Ukraine Eyes Massive Privatization in Agrochemicals Market
Editor’s note: This story first appeared in AgriBusiness Global’s May/June print magazine. We now also distribute the magazine digitally for added circulation and convenience. Preview the digital edition here.
The government of Ukraine plans to create conditions to significantly increase the volume of domestic production of agrichemicals. This will take place through the privatization of some leading local producers, according to the Ukranian Presidential Administration and local government, a spokesperson for which said that this could also contribute to the decline of global prices.
Implementation of these plans will be part of the commitments that had been provided by Ukraine to Western countries several years ago as a condition to receiving loans from the International Monetary Fund and other financial support from Western banks and financial institutions.
The ongoing recovery of the Ukrainian economy from the financial crisis and its consequences has already led to significant growth in the local demand for agrichemicals. However, local producers are currently able to meet no more than 30% of Ukraine’s annual needs in pesticides, herbicides, and other agrichemicals. This is mainly due to their limited production range and the lack of funds for further expansion.
To this regard the Ukranian government is considering the sale of some domestic agrichemical producers to Western investors, including to some multinationals, many of which have been operating in the country for more than 20 years.
According to Vladimir Groysman, Ukraine’s Prime-Minister, the country has a strong agrichemical industry that was formed as far back as the Soviet times, while its development has become a priority for the national government in recent years. Groysman, however, added that the government currently does not have sufficient resources for the large-scale support of the industry, while one of the possible options to solve this problem involves the attraction of foreign investors.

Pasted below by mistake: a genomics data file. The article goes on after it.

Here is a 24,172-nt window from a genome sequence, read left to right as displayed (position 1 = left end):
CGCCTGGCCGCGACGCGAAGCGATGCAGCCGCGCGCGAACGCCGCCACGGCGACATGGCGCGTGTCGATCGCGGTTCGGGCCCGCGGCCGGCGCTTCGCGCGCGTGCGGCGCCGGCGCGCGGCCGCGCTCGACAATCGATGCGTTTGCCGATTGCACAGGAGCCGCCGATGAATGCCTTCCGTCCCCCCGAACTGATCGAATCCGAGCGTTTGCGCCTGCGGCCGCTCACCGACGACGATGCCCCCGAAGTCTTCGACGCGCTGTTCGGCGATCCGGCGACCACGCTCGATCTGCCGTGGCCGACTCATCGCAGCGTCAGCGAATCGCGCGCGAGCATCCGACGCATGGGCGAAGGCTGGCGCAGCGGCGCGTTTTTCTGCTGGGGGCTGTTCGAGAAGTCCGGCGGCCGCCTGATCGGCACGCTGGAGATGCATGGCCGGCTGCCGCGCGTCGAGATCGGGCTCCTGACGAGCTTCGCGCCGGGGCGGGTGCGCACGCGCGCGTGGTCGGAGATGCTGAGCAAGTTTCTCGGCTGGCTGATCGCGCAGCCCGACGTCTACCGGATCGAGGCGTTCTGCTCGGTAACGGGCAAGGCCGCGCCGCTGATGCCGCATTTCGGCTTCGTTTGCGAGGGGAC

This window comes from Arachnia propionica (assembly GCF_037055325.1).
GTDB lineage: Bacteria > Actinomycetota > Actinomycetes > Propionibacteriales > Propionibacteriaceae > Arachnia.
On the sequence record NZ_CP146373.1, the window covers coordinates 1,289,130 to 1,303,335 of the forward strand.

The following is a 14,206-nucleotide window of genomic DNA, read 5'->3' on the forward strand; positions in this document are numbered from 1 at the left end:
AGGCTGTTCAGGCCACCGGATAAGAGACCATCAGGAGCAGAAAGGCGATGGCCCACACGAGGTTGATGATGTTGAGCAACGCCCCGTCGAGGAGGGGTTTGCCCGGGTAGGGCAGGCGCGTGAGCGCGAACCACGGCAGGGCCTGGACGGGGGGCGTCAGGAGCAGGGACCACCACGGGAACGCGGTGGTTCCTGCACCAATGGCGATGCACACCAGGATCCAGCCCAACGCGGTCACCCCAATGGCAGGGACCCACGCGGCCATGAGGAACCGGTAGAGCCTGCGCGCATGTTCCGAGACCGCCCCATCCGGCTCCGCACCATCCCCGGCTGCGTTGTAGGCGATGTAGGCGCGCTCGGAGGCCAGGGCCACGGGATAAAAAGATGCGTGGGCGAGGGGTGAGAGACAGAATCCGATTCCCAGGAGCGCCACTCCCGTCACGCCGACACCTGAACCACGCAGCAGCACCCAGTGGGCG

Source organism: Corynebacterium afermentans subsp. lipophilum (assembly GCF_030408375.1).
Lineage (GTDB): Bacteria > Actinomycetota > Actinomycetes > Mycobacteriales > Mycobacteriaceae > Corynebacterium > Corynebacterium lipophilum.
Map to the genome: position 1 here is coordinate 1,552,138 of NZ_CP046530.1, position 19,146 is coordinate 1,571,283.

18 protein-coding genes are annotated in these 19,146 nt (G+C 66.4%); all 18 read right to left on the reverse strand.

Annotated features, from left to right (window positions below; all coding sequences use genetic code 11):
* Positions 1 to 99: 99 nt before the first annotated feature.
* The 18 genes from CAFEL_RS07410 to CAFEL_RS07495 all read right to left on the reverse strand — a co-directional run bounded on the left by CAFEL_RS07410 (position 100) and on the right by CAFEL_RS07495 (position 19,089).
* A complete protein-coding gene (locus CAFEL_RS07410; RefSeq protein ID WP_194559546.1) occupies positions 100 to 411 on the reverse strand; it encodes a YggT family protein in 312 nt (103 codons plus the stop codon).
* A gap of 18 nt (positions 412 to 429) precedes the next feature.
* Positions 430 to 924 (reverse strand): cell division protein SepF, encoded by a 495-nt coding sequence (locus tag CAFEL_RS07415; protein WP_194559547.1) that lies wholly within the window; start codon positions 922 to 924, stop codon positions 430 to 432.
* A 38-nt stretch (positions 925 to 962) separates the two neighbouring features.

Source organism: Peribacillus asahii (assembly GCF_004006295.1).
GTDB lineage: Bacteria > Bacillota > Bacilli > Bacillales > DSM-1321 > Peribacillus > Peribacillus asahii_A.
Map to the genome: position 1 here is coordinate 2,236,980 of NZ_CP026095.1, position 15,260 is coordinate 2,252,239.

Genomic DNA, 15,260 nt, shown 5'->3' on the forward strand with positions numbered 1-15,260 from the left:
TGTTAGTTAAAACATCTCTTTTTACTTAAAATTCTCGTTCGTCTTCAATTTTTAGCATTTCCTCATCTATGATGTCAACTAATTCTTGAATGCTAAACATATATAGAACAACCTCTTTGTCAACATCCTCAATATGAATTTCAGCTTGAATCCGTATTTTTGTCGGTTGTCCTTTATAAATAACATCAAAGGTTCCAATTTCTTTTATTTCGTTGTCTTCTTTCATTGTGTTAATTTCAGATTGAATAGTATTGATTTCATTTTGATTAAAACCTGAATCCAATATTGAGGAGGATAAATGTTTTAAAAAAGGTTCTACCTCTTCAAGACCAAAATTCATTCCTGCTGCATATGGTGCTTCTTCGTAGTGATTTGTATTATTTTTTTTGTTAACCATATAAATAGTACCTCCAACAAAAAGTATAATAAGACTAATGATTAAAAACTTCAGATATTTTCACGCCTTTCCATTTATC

According to senior officials from the Ukranian Ministry of Agriculture, privatization and the further sale of local agrichemical producers will be possible only if funds are invested toward their further development, which will have to be guaranteed by potential investors.
A couple of years ago Arseniy Yatsenuk, who was Ukraine’s Prime-Minister at the time, conducted negotiations with some representatives of the U.S. and the EU agrichemical business and banks regarding expansion into the Ukranian market and the provision of loans for the struggling domestic agrichemical industry. But to date the majority of these loans has not been provided.
Yatsenuk also visited the U.S., where he met with representatives of some local agrichemical companies about their expansion into the Ukranian market.
At that time Thomas Donohue, head of the U.S. Chamber of Commerce, said that many U.S. producers of agrichemicals are interested in the investments in the Ukranian market but still have fears that their funds will not be protected under the current legislative system of Ukraine.
According to a spokesman of Vladimir Groysman, Ukraine since 2015 has successfully conducted a series of reforms of the national tax and energy systems and approved several key amendments in the national legislation, which regulates agriculture. This helped to significantly improve the entire business climate in the country.